Graph of net migration from non-EU countries showing a very sharp rise compared to British and EU migrationThe UK had 679,970 international students studying in 2021–22. Exactly 463,315 sponsored study visas were issued in the period concluding September 2022, which was an all-time high (Universities UK, 2023).

Since 2022, Home Secretary Suella Braverman has made several plans regarding her pledge to reduce the number of immigrants in the UK. One of her main focuses is international students (Syal, 2022). The reason behind her actions is that she would like to regain control of the border, asylum and immigration system of the country, which has experienced overflow within the past three years (Home Office, 2023). The policy initially differs from the agenda that was mentioned. There will be stricter requirements for international students who bring their dependants together (Stacey, 2022).

Additionally, earlier this year, another plan stipulated that international students who do not have a professional job within six months of graduating will be asked to return to their home country. This statement differs from the previous agenda, in which international students were permitted two years of working experience after applying for a graduate visa (Wilcock, 2023). The core objective of this plan is that the Home Office would like to reduce the number of international student enrolments altogether (Wood, 2022).

Debate among UK Government Departments over the International Student Enrolment Plan

The accumulation of these proposals has sparked a vigorous debate among the country’s citizens, international students, politicians, and MPs. Despite the Home Secretary’s efforts to clamp down on international students, the Department for Education, the Treasury, the Department for Business, Energy and Industrial Strategy and the Department for International Trade are all opposed to the move. Gillian Keegan, the education secretary, disagreed with the plan of action because she feels that the government should be proud of the arrival of international students to the UK (The Guardian, 2023). On the other hand, some argue that with lower levels of migration to the UK since Brexit, the UK is struggling with skill and labour shortages in several industries. Chancellor Jeremy Hunt has confirmed that immigration may be required to boost growth, especially in the face of a potential recession (BBC, 2022).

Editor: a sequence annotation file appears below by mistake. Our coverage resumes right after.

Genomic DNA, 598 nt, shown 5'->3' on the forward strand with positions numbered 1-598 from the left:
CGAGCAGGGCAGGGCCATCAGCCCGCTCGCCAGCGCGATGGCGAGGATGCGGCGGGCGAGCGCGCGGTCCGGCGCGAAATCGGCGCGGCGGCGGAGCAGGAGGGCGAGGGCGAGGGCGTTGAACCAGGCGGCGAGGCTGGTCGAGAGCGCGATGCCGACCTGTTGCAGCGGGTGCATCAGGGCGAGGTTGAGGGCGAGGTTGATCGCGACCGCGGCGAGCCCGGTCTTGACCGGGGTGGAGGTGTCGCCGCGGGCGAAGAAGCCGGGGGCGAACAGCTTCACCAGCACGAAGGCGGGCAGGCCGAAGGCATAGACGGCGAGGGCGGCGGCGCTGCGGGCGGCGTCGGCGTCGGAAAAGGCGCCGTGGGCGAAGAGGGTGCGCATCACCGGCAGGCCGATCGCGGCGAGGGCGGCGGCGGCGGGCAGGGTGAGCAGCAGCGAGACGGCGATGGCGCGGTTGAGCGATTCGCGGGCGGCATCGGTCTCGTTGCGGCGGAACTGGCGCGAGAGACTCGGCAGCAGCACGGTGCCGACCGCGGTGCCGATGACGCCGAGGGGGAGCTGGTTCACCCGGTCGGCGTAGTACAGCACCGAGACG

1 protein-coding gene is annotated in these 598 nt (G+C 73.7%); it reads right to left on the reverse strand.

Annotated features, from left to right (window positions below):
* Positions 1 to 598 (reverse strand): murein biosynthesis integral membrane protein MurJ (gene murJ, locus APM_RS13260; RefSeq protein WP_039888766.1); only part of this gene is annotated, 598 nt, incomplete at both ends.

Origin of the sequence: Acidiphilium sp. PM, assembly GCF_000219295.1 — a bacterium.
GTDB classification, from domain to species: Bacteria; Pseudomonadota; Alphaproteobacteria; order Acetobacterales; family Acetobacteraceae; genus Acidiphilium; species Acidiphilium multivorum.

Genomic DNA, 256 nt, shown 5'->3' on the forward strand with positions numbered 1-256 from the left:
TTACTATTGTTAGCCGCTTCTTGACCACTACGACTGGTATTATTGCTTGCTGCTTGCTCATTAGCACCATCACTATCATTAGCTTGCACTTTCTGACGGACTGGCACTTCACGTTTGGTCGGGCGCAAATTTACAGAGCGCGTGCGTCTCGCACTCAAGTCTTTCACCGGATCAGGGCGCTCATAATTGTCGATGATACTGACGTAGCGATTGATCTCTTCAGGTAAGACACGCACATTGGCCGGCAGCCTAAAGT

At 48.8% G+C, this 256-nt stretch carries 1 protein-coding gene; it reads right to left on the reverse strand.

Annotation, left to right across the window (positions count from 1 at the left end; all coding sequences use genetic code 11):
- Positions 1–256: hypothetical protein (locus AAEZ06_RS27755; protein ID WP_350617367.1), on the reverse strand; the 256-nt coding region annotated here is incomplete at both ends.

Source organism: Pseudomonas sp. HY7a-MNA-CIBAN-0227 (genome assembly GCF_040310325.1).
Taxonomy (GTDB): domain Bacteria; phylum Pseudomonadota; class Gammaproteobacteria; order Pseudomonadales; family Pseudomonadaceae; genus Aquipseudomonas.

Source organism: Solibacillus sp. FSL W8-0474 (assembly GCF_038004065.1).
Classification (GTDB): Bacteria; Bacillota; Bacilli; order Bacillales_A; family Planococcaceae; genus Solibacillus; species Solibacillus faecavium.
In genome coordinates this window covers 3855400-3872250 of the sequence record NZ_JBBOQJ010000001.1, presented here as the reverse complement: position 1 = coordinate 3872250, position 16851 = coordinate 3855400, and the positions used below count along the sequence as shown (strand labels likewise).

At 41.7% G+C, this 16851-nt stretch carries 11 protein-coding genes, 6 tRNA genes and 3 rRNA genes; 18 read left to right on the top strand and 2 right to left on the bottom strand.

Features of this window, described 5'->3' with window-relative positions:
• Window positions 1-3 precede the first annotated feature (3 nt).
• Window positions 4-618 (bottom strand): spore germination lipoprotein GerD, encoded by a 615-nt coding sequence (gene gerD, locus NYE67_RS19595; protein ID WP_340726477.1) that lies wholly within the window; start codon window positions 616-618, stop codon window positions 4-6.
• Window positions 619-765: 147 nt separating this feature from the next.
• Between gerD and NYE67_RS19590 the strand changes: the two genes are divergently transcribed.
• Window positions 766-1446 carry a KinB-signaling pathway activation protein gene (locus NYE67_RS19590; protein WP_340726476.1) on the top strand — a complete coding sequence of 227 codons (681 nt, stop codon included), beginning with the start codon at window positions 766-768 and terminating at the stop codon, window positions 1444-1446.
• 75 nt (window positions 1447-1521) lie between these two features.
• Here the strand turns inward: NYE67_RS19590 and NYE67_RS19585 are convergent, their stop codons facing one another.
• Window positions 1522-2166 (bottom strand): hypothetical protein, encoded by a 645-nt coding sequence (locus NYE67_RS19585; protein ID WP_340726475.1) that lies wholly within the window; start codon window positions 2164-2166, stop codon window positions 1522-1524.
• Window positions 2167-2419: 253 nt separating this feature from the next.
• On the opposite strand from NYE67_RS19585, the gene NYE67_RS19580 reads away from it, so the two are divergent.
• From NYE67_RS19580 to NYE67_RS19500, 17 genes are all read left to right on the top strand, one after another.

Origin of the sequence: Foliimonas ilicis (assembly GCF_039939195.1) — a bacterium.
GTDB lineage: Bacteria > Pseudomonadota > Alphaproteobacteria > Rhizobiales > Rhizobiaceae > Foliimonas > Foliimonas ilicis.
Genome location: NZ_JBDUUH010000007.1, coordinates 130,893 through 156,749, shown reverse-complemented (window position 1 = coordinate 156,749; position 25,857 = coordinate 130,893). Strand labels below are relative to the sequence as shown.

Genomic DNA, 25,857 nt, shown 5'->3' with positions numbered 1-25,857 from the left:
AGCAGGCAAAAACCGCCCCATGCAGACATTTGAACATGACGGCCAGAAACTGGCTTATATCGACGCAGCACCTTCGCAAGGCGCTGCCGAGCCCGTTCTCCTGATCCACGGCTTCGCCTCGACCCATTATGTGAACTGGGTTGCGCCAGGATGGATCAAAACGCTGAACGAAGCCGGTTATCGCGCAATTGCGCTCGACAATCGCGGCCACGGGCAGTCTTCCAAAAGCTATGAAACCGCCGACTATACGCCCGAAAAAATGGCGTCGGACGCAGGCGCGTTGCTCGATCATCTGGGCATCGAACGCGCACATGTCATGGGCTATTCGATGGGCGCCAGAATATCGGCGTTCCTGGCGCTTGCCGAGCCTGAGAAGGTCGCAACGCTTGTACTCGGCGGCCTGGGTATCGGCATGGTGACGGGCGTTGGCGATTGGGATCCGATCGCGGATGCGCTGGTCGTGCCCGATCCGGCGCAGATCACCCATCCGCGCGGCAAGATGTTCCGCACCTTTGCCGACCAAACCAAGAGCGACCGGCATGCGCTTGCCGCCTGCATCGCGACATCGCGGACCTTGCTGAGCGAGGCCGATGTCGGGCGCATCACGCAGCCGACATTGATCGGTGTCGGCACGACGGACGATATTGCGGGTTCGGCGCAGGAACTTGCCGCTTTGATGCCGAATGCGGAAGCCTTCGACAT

Potential Impact on the Higher Education Sector

Limitations on the entry of international students to the UK will significantly impact the higher education sector. The country has been continuously one of the leading countries chosen by students worldwide to continue their studies. This demonstrates that the UK’s education sector is easily adaptable to the needs of the international community, despite English being the main language of learning and daily communication. As a result, this opportunity promotes diversity in every institute of higher learning in the country.

The UK universities strongly opposed the plan. They expressed concern that imposing restrictions on international students could lead to billions of pounds in lost revenue, hamper their expansion plans and adversely affect the local economies (Universities UK, 2022). Furthermore, the chairman of the government’s Migration Advisory Committee said universities could go bankrupt if the UK government limits the number of international students to bring down net migration (Scotsman, 2022). Additionally, a decline in student numbers could adversely affect the quality of education and lead to a less diverse student population.